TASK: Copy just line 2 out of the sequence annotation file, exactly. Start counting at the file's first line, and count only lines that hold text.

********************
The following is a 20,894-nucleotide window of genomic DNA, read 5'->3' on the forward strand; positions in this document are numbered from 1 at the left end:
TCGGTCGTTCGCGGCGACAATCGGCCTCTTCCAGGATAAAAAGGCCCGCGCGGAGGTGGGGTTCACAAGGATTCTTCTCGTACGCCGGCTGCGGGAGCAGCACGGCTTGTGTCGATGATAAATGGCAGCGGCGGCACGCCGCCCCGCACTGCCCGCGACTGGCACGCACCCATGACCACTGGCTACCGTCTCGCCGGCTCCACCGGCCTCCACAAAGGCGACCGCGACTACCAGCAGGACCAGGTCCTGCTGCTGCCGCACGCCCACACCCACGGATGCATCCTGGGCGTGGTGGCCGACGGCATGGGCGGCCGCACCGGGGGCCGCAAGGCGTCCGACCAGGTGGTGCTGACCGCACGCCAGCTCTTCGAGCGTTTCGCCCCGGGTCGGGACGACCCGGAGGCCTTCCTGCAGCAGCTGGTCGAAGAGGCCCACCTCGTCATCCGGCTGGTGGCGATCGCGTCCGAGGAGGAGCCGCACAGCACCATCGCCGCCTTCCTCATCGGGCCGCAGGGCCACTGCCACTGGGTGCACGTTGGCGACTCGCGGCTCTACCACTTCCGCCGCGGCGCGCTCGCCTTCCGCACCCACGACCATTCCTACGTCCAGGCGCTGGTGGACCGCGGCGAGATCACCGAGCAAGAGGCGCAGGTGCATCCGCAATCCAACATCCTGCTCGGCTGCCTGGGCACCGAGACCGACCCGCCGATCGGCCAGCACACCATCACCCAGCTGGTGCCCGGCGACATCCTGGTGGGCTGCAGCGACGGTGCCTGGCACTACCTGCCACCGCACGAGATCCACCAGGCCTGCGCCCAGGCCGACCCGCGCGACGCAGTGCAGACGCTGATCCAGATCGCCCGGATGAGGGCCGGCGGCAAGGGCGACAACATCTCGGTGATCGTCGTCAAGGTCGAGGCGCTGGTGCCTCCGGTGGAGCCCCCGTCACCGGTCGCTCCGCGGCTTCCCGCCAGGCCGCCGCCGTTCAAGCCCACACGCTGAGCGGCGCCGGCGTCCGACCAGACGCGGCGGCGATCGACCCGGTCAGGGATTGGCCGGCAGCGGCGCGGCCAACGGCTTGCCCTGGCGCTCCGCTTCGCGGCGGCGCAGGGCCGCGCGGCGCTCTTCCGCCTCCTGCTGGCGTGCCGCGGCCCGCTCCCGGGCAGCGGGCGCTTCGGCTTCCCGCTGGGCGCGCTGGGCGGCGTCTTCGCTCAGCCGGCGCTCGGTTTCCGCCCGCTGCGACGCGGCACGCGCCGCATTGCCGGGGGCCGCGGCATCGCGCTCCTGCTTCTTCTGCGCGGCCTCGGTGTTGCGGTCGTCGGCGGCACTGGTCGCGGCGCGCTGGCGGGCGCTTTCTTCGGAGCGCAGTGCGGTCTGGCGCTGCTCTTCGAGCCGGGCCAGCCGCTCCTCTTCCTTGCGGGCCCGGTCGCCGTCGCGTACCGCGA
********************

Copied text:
TCGGTCGTTCGCGGCGACAATCGGCCTCTTCCAGGATAAAAAGGCCCGCGCGGAGGTGGGGTTCACAAGGATTCTTCTCGTACGCCGGCTGCGGGAGCAGCACGGCTTGTGTCGATGATAAATGGCAGCGGCGGCACGCCGCCCCGCACTGCCCGCGACTGGCACGCACCCATGACCACTGGCTACCGTCTCGCCGGCTCCACCGGCCTCCACAAAGGCGACCGCGACTACCAGCAGGACCAGGTCCTGCTGCTGCCGCACGCCCACACCCACGGATGCATCCTGGGCGTGGTGGCCGACGGCATGGGCGGCCGCACCGGGGGCCGCAAGGCGTCCGACCAGGTGGTGCTGACCGCACGCCAGCTCTTCGAGCGTTTCGCCCCGGGTCGGGACGACCCGGAGGCCTTCCTGCAGCAGCTGGTCGAAGAGGCCCACCTCGTCATCCGGCTGGTGGCGATCGCGTCCGAGGAGGAGCCGCACAGCACCATCGCCGCCTTCCTCATCGGGCCGCAGGGCCACTGCCACTGGGTGCACGTTGGCGACTCGCGGCTCTACCACTTCCGCCGCGGCGCGCTCGCCTTCCGCACCCACGACCATTCCTACGTCCAGGCGCTGGTGGACCGCGGCGAGATCACCGAGCAAGAGGCGCAGGTGCATCCGCAATCCAACATCCTGCTCGGCTGCCTGGGCACCGAGACCGACCCGCCGATCGGCCAGCACACCATCACCCAGCTGGTGCCCGGCGACATCCTGGTGGGCTGCAGCGACGGTGCCTGGCACTACCTGCCACCGCACGAGATCCACCAGGCCTGCGCCCAGGCCGACCCGCGCGACGCAGTGCAGACGCTGATCCAGATCGCCCGGATGAGGGCCGGCGGCAAGGGCGACAACATCTCGGTGATCGTCGTCAAGGTCGAGGCGCTGGTGCCTCCGGTGGAGCCCCCGTCACCGGTCGCTCCGCGGCTTCCCGCCAGGCCGCCGCCGTTCAAGCCCACACGCTGAGCGGCGCCGGCGTCCGACCAGACGCGGCGGCGATCGACCCGGTCAGGGATTGGCCGGCAGCGGCGCGGCCAACGGCTTGCCCTGGCGCTCCGCTTCGCGGCGGCGCAGGGCCGCGCGGCGCTCTTCCGCCTCCTGCTGGCGTGCCGCGGCCCGCTCCCGGGCAGCGGGCGCTTCGGCTTCCCGCTGGGCGCGCTGGGCGGCGTCTTCGCTCAGCCGGCGCTCGGTTTCCGCCCGCTGCGACGCGGCACGCGCCGCATTGCCGGGGGCCGCGGCATCGCGCTCCTGCTTCTTCTGCGCGGCCTCGGTGTTGCGGTCGTCGGCGGCACTGGTCGCGGCGCGCTGGCGGGCGCTTTCTTCGGAGCGCAGTGCGGTCTGGCGCTGCTCTTCGAGCCGGGCCAGCCGCTCCTCTTCCTTGCGGGCCCGGTCGCCGTCGCGTACCGCGA